Far off on the horizon is the wall of a crater rim. Between the rim and the station is a flat plain covered with fine red sand and boulders. Overhead, a tiny sun is halfway to the horizon. It hovers in a clear, slightly pinkish sky.
“There are,” their guide informs them, “automatic air-tight doors that can shut in five seconds if a meteorite ever pierces the bubble. So the dome provides both a welcoming window on the surface and full protection for the rest of the colony.”
And so they are given a tour of the living quarters, the above ground greenhouses, the machine shops that produce everything from spare bolts to spacesuit arms, the U.N. Administrative offices, the four airlocks to the surface, and all manner of other things.
Mars Colony, Administrative Offices.
Desk Woman scowls. “Four half course credits from a U.S. state college? How can you be qualified to do anything here?”
Suddenly Ibrahim feels the sand slipping away beneath his feet. Still, he smiles.
“I plan to set up an aqua farm,” he begins. “First item to consider is the fish: they need a stable environment. One that nurtures them, but also keeps out pathogens.” He remembers that much from one of his half-courses. The one that had that deadly dry professor; the one he found almost impossible to listen to. “Nutrients for the plants and fish, that may be a problem.” He goes on speculating about the fish and plants he would like to put into his aqua farm, all the while surprised at how Desk Woman just keeps looking at him. “So,” he concludes, “that is my purpose.”
Her lips press together into a line. “Do you know how expensive it is to mine and desalinate water? There is no way we’re wasting it on some exotic fish farm.”
Ibrahim deflates. Made-up though his plans are, it is still disappointing to see them squashed so quickly.
Desk Woman touches her screen and a page flows out of the printer behind her. “Here.” She hands it to him. “Fill it out.”
Ibrahim stares at the paper. It contains a slew of alien words like “Agronomy,” “Mechanical Engineering,” and “Biosphere Engineering.” After all those is the word “Other” and then a big blank space. He begins writing, Skills: aquaculture, ocean fishing, game hunting, swimming, currency conversion, discussing the affairs of Man…
Desk Woman drops the page onto her desk and looks at him. “So you have no skills.”
“No — ” Ibrahim gestures towards the “Other” section.
Desk Woman glares at him. “No, you have NO skills!”
Ibrahim begins to reply, but stops as he abruptly realizes he has nothing to say.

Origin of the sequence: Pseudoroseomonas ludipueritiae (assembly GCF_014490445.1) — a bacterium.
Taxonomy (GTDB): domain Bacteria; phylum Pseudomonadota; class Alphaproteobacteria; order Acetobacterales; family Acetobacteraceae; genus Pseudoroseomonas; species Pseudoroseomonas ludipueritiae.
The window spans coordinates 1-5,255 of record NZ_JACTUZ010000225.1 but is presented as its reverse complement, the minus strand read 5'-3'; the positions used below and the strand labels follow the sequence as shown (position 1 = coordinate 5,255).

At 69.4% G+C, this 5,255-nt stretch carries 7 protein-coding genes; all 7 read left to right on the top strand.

Desk Woman makes a few clicks more on her computer. A fresh page zips out of her printer. She scribbles her signature on the bottom. “Here, take this to the Administrative Centre upstairs on the main floor. They’ll get you set up. But damn well find something to do!”
Ibrahim glances down the form. Martian Colony Resident Permit is at the top. Next is his name, the date he arrived and an ID number. After that, everything is blank, including Current Assignment.
At the fourth level, the man leads Ibrahim down a dim hall. At end, he pulls out a fob and clicks open a door. A florescent light blinks on. “Here’s your sleeping quarters.”
It is a tiny two-by-three-meter room; just enough space for the single bed and dresser. “Please, where is the bathroom?” Ibrahim asks.
The man points to the left. “There’s a communal bathroom upstairs at the second level.” He sees Ibrahim’s expression. “Hey, this is pretty good for someone who isn’t contributing.”
Ibrahim swallows. “And my food?” Desperation is clawing at the insides of his stomach.
“See the Administrative Office. It opens at nine. And that’s nine Martian time. If you’ve got an Earth watch, throw it away because it is no good here. And curfew is 9 p.m. After that your key fob won’t let you in. And if you are locked out, see security up on street level in the next building.”
“And this is just temporary.”
“These are in-transit rooms for people between assignments. So you will probably be shifted to the Bunkhouse in a week or two. It is two levels down. Twenty-five beds on the Men’s side. You use the same bathroom upstairs. And they turn you out at 8 a.m. every morning.”
The man turns and heads back down the corridor.
Another job interview.
The fifth? Or is it the sixth? Ibrahim can’t recall. They’ve all come and gone so quickly. He glances down and makes sure his shirt is tucked in. Then he strides into the greenhouse room.
A woman in dungarees tending a row of vegetables straightens up. “So, you are the young Mr. Ibrahim?”
“And have you ever worked in hydroponics?”
“Yes,” he begins and then catches her expression. “No, I have not.”
“Well, we might give you a call when we get to harvesting. But thank you for dropping by.”
Ibrahim shakes her hand weakly.
He feels tired and useless.
“Yes?” Desk Woman asks.
Ibrahim smiles. “I have decided to apply for my Exit Visa.”
“Sure,” she smirks, “we give those out all the time. Meantime, why don’t you find something to do?”
Ibrahim swallows. It is time to play his big card. “Shall I tell them back on Earth how I was a stowaway?”
Desk Woman breaks out laughing. “Is that how you got here?”
“Yes,” Ibrahim feels offended.
“Well Mister, why don’t you just stowaway yourself back, then! And sure, tell everyone on Earth. I’m sure the jackass who didn’t catch you will be thrilled!”
She is still here.
“Marse,” he calls.
She turns. “Ibrahim, I was wondering if I would bump into you before I left.” She has some gear slung over her shoulder. “Has your aqua farm project started?”
“Yes, yes — ” He stops himself. “It is coming, but not yet. I am waiting for, you know, the right forms.”
Marse nods slowly. “Approvals, you mean?”
“Yes, yes. Then I start. But you…you are still planning to drill holes?
“Yeah. They’ve promised me an assistant as safety regulations say you don’t go off on your own. But the fellow still isn’t available. And I’m also still waiting for approvals for my gear, air, and food. Honestly, I’m beginning to wonder if I’m ever going to get started.” She looks downcast.
An opportunity, Ibrahim realizes. “What if,” Ibrahim hesitates, trying to not sound too eager, “I became your assistant?”
She looks at him. “But what about your project?”
“We are both waiting. But if we come together, one of us could accomplish something.”
Marse thinks for several seconds, then looks at him and smiles her white, white smile. “Well, if you are game. And maybe when my project is done, I can help you?”
“But I still need to get my other approvals.”
Ibrahim thinks for a moment. “I can help you out.”
Marse looks at him. “But…”